- The Washington Times - Monday, June 13, 2016

Less than a month after the Facebook summit between founder Mark Zuckerberg and leading conservatives, the tense relationship between Silicon Valley and conservatives has taken a turn for the worse.

There was more uproar on the right Monday over moves by two top websites to suppress information about the Orlando mass shooter’s ties to the Islamic State, just days after Google was accused of burying negative stories about presumptive Democratic presidential nominee Hillary Clinton.

Even as companies like Facebook and Google deny any institutional political bias, conservatives like Less Government’s Seton Motley say that Silicon Valley’s liberal titans apparently can’t help themselves.

“These are left-wing guys,” said Mr. Motley, a longtime Silicon Valley critic. “There are very few non-left-wingers in Silicon Valley. [PayPal co-founder] Peter Thiel is one of the few exceptions. You’ve got to be aware.”

Facebook found itself back in the spotlight Monday after anti-jihad activist Pamela Geller said that two of her pages were deleted in the aftermath of Sunday’s horrific Orlando massacre, in which a pro-Islamic State gunman slaughtered 49 people at a popular gay nightclub before being killed by a police tactical unit.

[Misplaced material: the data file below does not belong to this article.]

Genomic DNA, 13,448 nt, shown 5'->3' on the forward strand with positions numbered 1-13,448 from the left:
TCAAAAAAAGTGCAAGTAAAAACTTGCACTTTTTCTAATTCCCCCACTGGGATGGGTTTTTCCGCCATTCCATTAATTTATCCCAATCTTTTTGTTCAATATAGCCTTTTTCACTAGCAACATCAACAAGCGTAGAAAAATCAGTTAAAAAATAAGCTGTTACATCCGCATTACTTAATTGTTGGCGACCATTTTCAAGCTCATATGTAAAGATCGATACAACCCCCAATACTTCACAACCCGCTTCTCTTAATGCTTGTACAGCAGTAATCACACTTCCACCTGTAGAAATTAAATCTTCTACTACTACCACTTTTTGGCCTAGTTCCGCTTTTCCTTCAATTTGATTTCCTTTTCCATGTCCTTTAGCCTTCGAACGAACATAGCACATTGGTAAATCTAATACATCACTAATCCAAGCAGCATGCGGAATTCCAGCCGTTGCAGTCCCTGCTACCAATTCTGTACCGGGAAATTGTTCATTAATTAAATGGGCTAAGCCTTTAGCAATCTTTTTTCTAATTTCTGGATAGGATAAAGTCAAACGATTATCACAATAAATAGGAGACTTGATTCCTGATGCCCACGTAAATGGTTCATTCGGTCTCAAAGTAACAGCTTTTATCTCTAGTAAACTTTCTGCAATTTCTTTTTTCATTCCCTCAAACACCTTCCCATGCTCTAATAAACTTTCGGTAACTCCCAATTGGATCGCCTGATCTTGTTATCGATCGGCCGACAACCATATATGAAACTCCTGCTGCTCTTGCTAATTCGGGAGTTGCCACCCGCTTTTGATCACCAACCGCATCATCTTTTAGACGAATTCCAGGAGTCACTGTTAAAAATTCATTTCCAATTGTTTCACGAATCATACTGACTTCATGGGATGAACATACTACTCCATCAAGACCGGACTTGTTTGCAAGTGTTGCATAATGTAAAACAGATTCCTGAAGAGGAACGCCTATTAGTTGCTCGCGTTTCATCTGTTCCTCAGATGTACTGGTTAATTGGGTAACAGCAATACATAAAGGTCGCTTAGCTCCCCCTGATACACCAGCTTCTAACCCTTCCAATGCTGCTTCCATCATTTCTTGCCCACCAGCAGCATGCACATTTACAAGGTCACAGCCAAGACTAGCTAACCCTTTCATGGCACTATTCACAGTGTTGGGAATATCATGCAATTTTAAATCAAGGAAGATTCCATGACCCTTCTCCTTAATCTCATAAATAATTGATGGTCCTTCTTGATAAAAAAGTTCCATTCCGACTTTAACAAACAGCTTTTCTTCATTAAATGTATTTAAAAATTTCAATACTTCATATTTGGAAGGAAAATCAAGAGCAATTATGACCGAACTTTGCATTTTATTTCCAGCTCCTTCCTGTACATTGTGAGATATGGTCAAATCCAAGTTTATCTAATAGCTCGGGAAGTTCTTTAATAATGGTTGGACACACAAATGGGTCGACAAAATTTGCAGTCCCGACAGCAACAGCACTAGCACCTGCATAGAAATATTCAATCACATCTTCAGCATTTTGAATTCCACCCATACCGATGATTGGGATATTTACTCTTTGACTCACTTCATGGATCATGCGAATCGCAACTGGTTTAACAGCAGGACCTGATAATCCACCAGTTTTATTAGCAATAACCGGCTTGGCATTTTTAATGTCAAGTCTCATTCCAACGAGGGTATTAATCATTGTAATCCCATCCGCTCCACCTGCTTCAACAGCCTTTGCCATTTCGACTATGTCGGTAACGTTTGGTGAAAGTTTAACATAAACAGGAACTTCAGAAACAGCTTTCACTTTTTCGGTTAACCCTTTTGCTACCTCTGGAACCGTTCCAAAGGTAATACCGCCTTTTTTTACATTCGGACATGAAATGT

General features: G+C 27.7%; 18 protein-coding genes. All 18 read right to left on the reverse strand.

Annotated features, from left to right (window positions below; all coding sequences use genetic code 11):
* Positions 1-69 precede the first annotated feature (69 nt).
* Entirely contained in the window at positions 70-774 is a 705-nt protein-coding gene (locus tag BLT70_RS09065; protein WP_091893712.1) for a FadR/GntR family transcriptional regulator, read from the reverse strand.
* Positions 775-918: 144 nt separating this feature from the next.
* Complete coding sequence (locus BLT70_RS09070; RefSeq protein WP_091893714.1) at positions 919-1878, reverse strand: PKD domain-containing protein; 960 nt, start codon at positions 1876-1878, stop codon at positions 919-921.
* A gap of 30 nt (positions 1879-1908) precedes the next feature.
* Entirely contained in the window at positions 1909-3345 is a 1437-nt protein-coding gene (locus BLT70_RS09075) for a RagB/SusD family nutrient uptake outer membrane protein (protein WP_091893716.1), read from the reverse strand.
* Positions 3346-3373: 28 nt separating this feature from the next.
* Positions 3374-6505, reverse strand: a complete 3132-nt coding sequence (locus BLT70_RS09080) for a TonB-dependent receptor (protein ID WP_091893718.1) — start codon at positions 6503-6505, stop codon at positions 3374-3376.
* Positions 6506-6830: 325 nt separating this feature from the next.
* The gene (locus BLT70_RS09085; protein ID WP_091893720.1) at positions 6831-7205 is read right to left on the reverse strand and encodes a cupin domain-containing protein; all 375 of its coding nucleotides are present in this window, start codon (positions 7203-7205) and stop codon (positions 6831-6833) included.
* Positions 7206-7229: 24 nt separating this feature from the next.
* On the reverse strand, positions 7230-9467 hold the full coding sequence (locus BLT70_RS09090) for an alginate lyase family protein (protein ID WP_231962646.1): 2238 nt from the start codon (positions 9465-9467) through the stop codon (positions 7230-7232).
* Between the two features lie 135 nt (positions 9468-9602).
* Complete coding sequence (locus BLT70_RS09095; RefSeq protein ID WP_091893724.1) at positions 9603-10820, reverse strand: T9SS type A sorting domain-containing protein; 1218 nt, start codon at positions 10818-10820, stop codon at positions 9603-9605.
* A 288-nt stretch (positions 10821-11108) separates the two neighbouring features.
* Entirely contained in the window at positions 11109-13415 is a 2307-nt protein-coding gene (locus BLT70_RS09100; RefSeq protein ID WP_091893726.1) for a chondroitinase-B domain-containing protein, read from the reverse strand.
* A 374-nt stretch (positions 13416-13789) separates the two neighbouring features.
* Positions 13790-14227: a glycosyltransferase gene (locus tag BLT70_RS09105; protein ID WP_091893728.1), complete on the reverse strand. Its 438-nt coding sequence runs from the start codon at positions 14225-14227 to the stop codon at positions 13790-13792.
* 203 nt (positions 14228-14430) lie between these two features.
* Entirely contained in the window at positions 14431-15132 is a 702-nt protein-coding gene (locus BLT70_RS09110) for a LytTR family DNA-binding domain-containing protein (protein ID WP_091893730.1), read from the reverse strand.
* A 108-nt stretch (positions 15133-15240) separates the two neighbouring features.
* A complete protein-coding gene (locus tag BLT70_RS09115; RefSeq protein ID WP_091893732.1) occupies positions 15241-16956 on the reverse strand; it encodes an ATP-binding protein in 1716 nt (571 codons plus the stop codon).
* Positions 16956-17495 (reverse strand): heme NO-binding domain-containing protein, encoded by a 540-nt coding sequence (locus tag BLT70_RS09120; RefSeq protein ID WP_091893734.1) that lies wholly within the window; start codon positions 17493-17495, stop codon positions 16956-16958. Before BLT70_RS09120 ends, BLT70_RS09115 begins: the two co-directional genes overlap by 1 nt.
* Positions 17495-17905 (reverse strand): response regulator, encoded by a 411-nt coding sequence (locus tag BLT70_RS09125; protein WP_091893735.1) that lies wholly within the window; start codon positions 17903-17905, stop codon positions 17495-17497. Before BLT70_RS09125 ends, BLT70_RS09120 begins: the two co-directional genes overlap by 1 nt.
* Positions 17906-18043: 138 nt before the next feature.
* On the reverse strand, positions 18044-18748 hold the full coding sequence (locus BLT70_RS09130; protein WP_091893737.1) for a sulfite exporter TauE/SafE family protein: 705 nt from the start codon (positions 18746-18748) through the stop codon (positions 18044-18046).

Ms. Geller posted a message Sunday from Facebook saying her page Stop Islamization of America violated the company’s ban on “groups that are hateful, threatening or obscene.” She also said that a Facebook account in her own name had been frozen for 30 days.

Both pages were operating again by Monday afternoon, a day after Ms. Geller asked SIOA’s 57,000 followers to “politely request reinstatement of our group.” Facebook did not immediately return a request Monday for comment.

“It is not hateful, obscene, or threatening to oppose jihad terror such as we saw in Orlando last night,” Ms. Geller told Breitbart. “Truth is not hateful or obscene. What is hateful, obscene and threatening is that Facebook is moving to silence everyone who speaks honestly about the motivating ideology behind such attacks.”

As for Mr. Zuckerberg’s assurances that Facebook is not biased against conservatives, “They’re utterly and absolutely hollow,” she said.

Meanwhile, the news aggregator website Reddit, which bills itself as a bastion of free speech, was accused of censorship by users who said moderators blocked threads on the Orlando massacre.

“Now that I think about it, this might be the biggest purging I’ve ever seen on Reddit,” one user wrote in the website’s r/news thread on Sunday.

Reddit administrators eventually issued a statement as anger spread throughout the community.

“Reddit gives moderators a great deal of freedom to operate their subreddits how they feel is appropriate. In a rapidly emerging and volatile situation, a number of things can happen: sometimes new moderators get blindsided, small teams get overwhelmed, or tired and frustrated mods make bad choices. I want you to know that the admins are aware of the concerns that have been expressed,” the statement read.

One moderator had responded to criticism from users with “kill yourself.”